Marine Protected Areas can protect coral gardens from direct fishing pressure, but risks still remain from ghost fishing pressure, demonstrating the need for sources of litter into the environment to be reduced and existing litter removed.

The EU Marine Strategy Framework Directive (MSFD) outlines targets for marine litter by 2020. This study highlights the importance of adhering to the MSFD and/or creating more ambitious regulation if the UK re-write existing legislation following BREXIT.

E.V. Sheehan, A. Rees, D. Bridger, T. Williams, J.M. Hall-Spencer, Biological Conservation, Volume 209, May 2017, Pages 482–487

The article

Transboundary movement of marine litter in an estuarine gradient: Evaluating sources and sinks using hydrodynamic modelling and ground truthing estimates

Marine debris’ transboundary nature and new strategies to identify sources and sinks in coastal areas were investigated along the Paranaguá estuarine gradient (southern Brazil), through integration of hydrodynamic modelling, ground truthing estimates and regressive vector analysis. The simulated release of virtual particles in different parts of the inner estuary suggests a residence time shorter than 5 days before being exported through the estuary mouth (intermediate compartment) to the open ocean. Stranded litter supported this pathway, with beaches in the internal compartment presenting proportionally more items from domestic sources, while fragmented items with unknown sources were proportionally more abundant in the oceanic beaches. Regressive vector analysis reinforced the inner estuarine origin of the stranded litter in both estuarine and oceanic beaches. These results support the applicability of simple hydrodynamic models to address marine debris’ transboundary issues in the land-sea transition zone, thus supporting an ecosystem transboundary (and not territorial) management approach.

Allan Paul Krelling, Mihael Machado Souza, Allan Thomas Williams, Alexander Turra, Marine Pollution Bulletin, Volume 119, Issue 1, 15 June 2017, Pages 48–63

The article

Inter-annual variation in the density of anthropogenic debris in the Tasman Sea

An increasing number of studies highlight the risk of plastic pollution in the marine environment. However, systematic longitudinal data on the distribution and abundance of plastic debris remain sparse. Here we present the results of a two-year study of plastic pollution within the Tasman Sea, contrasted with a further year of data from the same region, in order to document how the density of debris varies across years in this area. Surface net tows were collected between Hobart, Tasmania and Sydney, Australia during the spring of 2013 and 2014 and compared with a subset of data from autumn 2012 from the same region. Substantial inter-annual variation in mean plastic abundance was observed over the three year period, ranging from to 248.04–3711.64 pieces km− 2, confirming the need for multiple years of sampling to fully estimate the extent of, and trends in, plastic pollution.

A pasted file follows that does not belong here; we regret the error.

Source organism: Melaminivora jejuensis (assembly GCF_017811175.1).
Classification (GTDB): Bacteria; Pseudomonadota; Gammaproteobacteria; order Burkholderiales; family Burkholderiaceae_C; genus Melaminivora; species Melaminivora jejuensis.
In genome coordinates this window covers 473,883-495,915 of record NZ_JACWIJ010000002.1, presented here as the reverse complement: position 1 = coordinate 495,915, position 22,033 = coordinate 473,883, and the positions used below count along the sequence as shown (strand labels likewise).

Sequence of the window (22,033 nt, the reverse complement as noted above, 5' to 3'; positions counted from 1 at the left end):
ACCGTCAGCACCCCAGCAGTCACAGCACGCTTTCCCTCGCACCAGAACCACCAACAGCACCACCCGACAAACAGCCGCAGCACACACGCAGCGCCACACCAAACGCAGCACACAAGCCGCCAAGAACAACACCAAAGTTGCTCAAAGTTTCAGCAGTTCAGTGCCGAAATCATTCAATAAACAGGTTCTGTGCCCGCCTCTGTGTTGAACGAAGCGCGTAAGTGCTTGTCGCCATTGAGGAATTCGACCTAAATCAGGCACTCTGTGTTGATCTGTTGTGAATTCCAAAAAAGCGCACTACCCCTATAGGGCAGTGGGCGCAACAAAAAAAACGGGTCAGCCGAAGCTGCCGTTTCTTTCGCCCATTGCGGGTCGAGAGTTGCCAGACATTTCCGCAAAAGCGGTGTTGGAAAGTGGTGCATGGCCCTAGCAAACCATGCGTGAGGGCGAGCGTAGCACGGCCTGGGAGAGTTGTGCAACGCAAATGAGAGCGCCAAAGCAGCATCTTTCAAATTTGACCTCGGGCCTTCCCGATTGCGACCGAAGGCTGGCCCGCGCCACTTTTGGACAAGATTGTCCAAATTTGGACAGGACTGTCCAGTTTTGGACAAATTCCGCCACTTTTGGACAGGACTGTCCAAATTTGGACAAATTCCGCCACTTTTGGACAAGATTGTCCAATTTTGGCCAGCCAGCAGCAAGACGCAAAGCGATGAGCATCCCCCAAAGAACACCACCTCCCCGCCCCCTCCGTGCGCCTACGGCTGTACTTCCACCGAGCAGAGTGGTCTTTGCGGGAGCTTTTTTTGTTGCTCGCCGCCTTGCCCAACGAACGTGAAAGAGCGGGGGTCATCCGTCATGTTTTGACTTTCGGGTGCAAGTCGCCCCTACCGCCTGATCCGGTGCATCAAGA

Osha-Ann Rudduck, Jennifer L. Lavers, Andrew M. Fischer, Silke Stuckenbrock, Paul B. Sharp, Richard B. Banati, Marine Pollution Bulletin, Available online 8 July 2017, In Press

The article

Quantifying Microplastics on National Park Beaches

This report details the results from a project funded by the NOAA Marine Debris Program and led by the National Park Service (link is external) and Clemson University (link is external), in which beach sediments were collected and analyzed to assess the abundance and distribution of microplastics and microfibers on U.S. National Park beaches. Thirty-seven National Park beaches, representing 35 National Parks, Monuments, Seashores, and Recreation areas were sampled for microplastics and microfibers. Scientists found microplastics or microfibers in sand samples collected from all 37 beaches. Microfibers were the predominant type of debris found (97% by count). Individual beaches in the Great Lakes and Pacific Islands had the highest concentrations of microplastics and microfibers. Microplastics and microfibers were even found in remote areas of Alaska. (NOAA, June 2017)

The report